Calvin Miller

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People used to be connected by the town drum beating in Africa or a bell or a conch. Farmers were connected to seeds from what they stored, buyers were the local trader or trucker who lived in the larger house in the village. People were connected at the town water well or by the river, drinking tea or something stronger at a party, under a shade-tree and/or by marriage. Today many of these forms of information and communication approaches have lost their economic importance as production, marketing and financing decisions are now commonly made wirelessly without any direct face-to-face communication. Competitive agriculture is connected agriculture. The ICT revolution has made it infinitely cheaper and easier to be connected in ways not possible before. It has also made it more important to have and use the technologies. Many persons associate ICT with cell phones; while they certainly are very important, ICT is much more. In the 2013 document, ICT uses for inclusive agricultural value chains
http://www.ruralfinance.org/library/financial-services/technology-and-outreach/technology-and-outreach-details/en/?srec=14148&tdet=training&tdet2=&tdet3=2&referer= FAO and the Indian Society of Agricultural Professions looked at many ways, both in India and other parts of the world that ICT is used directly and indirectly in value chain linkages and value chain finance with a focus on how ICT facilitates the poor to be more competitive through improved information, links to better markets, timely sales for better sales, better inputs and the like. When I think back to the countless hours I spent on horse or foot to communicate messages in rural villages and visiting house after house, I think "wow", now the farmers have ICT tools that increase efficiency many times over -- any so much more innovation is on the threshold.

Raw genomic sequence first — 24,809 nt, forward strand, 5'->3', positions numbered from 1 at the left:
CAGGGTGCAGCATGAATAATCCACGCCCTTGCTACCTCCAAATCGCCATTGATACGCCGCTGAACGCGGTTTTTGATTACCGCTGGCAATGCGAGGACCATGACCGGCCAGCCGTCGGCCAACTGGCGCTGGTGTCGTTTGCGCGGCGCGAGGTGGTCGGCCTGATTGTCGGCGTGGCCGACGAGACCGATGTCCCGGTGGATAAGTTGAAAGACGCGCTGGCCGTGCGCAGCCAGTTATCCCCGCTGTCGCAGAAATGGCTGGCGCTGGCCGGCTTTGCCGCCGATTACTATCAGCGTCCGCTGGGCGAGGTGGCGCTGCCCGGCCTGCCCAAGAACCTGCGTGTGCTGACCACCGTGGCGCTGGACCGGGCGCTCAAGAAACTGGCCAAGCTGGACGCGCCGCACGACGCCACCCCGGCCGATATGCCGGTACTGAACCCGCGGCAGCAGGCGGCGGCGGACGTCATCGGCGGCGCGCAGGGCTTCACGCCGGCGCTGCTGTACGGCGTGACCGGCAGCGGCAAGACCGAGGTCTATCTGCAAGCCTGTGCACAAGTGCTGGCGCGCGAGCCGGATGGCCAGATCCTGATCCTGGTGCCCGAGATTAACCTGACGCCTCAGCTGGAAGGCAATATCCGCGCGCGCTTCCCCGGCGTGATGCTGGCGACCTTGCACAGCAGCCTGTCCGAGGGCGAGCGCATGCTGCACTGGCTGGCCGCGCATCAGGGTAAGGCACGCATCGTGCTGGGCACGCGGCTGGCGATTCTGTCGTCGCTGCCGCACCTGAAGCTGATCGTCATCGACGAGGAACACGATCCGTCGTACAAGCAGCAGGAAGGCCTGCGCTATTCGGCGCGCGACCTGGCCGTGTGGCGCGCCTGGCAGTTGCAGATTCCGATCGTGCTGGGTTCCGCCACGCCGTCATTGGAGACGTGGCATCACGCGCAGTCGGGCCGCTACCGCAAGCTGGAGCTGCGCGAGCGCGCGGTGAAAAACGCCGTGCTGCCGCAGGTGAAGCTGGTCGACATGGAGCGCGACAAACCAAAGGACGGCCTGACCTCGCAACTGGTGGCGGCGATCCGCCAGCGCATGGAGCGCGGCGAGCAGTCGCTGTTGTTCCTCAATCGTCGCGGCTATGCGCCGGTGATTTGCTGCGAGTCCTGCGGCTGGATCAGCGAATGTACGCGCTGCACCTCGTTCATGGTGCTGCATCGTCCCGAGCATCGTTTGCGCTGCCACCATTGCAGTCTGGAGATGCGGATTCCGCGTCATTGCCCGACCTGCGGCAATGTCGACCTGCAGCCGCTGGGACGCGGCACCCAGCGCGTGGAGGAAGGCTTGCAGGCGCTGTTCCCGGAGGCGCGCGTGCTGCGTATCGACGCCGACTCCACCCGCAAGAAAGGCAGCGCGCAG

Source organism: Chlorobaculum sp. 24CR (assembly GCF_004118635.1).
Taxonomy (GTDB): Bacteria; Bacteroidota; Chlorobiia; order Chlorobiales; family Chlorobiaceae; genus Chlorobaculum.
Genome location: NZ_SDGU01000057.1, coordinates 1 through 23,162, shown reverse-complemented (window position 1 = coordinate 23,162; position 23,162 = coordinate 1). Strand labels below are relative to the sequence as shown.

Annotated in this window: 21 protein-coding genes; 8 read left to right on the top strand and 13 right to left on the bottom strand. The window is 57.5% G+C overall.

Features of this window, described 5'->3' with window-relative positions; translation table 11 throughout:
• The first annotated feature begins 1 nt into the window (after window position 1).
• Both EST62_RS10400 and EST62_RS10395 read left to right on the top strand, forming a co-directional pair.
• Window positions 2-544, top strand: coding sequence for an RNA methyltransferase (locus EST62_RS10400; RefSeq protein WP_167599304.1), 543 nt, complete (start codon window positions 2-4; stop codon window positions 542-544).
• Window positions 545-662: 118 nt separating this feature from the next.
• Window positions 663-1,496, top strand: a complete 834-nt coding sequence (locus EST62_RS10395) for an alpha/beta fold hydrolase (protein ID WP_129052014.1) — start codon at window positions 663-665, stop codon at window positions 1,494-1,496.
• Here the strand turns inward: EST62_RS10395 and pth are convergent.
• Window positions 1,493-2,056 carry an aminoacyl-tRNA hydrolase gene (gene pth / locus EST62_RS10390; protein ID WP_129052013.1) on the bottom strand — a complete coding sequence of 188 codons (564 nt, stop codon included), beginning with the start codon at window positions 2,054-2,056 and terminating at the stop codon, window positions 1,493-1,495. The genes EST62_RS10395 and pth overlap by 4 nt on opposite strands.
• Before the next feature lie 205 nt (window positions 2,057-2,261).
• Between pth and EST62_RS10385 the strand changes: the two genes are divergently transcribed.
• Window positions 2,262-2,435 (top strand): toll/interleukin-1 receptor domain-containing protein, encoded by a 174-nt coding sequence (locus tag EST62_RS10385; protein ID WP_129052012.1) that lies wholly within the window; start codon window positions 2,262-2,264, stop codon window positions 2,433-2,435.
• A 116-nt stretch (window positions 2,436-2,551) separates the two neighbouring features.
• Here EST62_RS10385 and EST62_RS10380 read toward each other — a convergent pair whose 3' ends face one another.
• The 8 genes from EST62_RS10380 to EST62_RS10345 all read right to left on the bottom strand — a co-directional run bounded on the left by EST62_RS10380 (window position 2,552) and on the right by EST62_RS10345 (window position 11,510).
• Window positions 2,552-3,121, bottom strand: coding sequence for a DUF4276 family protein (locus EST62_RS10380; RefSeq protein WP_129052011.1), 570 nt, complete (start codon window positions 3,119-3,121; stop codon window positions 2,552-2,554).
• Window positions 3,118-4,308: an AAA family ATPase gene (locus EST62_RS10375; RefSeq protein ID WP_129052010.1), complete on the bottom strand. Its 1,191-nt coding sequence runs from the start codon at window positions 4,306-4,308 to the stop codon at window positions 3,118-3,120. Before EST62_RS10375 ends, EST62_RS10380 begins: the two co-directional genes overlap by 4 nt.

We tend to think of ICT as mobile money, texting, etc. but it is at the heart of modern technology which has opened new doors for financial access to small holds -- farmers, micro-savers, insurance services and the like. But I also want to note three areas we sometimes overlook:a. Communication between financial institutions and their clients, between clients, and between staffb. Back-office communication, which allows for agile decision-making and monitoring, improving efficiency and timelinessc. Business efficiency, which improves the buying, selling and market competitiveness of the clients which in turn makes them better clients. A strong client is one with a strong, sustainable business.